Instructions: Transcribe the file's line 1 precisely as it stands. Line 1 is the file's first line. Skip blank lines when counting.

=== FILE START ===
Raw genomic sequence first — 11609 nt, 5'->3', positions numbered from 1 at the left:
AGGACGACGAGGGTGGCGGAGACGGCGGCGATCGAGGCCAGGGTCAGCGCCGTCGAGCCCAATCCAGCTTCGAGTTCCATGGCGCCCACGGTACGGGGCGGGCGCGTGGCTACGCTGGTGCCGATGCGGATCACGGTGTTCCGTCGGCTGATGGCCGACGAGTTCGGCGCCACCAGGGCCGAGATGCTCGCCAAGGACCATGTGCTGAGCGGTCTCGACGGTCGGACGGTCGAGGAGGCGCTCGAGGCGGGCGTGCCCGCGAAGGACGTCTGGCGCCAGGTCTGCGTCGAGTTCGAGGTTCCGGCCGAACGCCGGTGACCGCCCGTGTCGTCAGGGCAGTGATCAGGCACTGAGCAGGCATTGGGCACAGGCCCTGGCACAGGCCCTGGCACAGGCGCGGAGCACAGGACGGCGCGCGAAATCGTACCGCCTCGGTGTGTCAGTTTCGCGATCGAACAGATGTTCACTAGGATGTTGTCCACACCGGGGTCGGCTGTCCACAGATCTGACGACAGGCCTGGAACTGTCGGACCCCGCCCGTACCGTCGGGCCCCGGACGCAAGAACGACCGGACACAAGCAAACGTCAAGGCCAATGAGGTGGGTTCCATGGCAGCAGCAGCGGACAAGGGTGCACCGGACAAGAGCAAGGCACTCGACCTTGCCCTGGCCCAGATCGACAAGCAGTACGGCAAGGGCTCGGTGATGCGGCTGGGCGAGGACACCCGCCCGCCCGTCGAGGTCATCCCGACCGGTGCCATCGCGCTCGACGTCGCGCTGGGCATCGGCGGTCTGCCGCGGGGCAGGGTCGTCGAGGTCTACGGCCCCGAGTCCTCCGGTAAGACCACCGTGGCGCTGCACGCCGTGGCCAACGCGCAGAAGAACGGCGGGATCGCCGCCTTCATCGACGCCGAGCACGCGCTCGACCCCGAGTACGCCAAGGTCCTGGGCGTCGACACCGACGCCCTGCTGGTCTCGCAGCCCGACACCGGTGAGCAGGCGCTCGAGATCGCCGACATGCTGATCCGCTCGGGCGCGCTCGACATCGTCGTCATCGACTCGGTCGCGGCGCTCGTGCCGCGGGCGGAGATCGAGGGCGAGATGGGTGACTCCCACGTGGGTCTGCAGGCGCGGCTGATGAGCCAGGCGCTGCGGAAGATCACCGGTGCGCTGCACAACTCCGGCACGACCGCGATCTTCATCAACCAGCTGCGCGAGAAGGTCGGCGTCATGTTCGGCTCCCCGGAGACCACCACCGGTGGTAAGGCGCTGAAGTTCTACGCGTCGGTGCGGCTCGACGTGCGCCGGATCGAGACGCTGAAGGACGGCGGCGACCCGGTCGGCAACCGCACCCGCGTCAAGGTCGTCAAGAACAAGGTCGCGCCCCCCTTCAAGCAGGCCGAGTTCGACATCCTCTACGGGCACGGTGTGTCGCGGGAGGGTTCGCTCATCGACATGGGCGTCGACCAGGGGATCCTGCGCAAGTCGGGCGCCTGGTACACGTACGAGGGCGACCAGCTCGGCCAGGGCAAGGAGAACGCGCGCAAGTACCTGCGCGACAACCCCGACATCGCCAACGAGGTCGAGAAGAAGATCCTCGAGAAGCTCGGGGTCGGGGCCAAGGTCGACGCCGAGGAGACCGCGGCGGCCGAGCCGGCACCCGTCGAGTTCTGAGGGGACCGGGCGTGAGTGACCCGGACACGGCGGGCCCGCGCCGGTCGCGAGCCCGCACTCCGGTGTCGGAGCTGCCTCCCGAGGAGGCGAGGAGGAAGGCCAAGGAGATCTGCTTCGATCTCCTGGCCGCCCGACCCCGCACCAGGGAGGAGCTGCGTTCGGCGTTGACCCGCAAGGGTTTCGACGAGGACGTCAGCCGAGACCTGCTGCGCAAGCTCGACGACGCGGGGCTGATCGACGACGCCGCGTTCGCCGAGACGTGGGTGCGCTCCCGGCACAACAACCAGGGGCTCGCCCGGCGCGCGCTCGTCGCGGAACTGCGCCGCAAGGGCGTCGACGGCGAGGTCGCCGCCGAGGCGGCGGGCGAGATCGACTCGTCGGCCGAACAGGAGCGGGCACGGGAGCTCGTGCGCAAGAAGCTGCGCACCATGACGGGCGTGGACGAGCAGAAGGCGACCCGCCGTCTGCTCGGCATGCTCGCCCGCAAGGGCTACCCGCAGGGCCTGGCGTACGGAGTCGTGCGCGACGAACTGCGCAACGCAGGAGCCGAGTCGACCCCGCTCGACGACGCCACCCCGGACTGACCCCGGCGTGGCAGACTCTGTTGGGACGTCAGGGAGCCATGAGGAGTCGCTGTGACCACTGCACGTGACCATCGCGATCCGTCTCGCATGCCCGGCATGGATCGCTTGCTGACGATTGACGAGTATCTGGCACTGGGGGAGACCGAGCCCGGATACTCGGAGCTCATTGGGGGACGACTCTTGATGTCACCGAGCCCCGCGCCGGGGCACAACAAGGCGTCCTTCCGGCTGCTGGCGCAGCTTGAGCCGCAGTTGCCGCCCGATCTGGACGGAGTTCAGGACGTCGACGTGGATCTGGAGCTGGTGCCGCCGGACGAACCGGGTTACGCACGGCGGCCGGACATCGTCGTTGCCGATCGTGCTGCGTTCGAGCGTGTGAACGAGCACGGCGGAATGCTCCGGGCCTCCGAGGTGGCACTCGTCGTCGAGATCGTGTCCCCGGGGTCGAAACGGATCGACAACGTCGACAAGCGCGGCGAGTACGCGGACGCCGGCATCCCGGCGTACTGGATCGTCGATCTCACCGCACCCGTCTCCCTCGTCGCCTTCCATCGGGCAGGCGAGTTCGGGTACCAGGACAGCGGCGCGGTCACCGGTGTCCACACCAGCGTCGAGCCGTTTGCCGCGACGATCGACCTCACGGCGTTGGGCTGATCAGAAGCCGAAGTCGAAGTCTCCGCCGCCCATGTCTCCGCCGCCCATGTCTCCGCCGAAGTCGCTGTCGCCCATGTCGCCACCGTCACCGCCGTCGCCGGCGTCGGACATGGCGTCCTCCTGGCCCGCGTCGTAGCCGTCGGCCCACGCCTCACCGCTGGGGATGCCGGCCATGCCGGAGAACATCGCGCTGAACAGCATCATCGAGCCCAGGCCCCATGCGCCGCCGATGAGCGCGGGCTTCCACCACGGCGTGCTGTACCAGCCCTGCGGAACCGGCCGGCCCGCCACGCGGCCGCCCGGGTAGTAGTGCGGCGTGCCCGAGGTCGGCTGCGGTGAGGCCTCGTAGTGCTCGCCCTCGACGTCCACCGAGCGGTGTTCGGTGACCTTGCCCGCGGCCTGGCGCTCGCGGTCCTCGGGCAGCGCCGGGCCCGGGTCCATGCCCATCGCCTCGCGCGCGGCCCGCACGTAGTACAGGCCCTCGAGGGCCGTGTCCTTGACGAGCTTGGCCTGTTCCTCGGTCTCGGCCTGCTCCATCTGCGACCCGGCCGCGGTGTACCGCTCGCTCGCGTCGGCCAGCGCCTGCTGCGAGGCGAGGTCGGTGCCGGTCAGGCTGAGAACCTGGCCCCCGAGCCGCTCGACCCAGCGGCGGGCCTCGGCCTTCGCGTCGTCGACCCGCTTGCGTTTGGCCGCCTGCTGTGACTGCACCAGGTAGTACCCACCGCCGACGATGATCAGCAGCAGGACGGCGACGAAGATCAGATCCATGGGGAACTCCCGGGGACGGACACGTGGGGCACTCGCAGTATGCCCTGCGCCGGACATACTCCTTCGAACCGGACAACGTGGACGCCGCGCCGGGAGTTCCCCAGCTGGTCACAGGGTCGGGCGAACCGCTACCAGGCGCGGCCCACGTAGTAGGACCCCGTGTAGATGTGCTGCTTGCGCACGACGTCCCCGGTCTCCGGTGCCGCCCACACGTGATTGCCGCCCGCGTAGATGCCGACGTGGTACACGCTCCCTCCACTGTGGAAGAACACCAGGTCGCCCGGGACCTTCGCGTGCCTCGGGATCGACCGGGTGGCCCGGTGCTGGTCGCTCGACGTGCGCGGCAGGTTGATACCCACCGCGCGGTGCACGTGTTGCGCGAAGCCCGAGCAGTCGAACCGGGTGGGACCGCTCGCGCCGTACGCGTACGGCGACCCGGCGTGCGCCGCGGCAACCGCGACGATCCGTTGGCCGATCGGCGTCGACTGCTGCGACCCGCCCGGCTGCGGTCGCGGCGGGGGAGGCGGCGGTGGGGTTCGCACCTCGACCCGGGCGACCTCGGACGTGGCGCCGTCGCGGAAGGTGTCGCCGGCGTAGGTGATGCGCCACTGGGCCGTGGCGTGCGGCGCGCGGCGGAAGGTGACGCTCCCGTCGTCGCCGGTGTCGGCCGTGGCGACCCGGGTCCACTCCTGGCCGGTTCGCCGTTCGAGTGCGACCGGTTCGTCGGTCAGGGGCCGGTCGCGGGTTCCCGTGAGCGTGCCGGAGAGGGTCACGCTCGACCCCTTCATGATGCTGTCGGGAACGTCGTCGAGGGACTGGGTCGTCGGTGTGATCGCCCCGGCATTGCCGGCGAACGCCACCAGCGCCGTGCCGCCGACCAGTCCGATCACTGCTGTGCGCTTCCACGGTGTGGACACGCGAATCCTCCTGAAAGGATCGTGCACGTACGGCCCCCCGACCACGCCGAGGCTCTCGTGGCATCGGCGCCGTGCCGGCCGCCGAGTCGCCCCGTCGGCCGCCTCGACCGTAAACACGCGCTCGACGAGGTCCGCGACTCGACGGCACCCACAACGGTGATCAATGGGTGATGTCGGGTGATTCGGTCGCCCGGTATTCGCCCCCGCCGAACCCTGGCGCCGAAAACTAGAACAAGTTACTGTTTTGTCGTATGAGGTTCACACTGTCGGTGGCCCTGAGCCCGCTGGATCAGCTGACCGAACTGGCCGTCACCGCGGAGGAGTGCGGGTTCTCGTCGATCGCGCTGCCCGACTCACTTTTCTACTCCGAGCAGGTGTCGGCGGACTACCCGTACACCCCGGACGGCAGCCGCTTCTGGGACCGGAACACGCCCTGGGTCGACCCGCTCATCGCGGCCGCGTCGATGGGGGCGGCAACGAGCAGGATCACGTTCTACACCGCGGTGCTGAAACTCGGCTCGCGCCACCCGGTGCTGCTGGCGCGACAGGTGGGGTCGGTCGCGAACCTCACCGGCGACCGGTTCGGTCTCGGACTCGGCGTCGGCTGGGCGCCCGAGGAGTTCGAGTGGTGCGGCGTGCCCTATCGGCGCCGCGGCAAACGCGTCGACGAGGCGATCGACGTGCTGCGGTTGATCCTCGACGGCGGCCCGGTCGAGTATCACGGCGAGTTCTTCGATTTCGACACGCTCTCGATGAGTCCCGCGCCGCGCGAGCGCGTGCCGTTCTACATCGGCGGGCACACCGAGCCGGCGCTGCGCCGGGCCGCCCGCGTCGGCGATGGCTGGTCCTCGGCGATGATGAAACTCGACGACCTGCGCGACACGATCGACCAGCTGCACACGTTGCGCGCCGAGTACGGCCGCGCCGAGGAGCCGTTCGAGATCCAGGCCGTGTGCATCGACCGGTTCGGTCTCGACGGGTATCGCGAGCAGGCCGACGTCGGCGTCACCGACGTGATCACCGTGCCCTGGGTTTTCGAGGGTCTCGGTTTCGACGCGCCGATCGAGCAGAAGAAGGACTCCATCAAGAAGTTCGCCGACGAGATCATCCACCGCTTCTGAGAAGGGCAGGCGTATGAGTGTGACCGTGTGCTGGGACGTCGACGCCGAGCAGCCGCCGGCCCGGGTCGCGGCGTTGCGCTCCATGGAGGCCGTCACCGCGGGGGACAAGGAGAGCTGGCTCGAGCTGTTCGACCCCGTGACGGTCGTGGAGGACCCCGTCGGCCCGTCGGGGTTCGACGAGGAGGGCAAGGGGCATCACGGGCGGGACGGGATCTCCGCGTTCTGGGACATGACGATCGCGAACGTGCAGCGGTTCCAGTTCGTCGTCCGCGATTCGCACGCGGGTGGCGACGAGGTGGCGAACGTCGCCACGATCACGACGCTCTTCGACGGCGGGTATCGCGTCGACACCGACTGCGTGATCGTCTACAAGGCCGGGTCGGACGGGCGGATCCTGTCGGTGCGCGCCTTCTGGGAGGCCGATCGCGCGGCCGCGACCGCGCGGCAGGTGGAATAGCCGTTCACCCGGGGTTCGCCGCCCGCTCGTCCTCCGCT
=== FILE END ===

Raw genomic sequence first — 11609 nt, 5'->3', positions numbered from 1 at the left: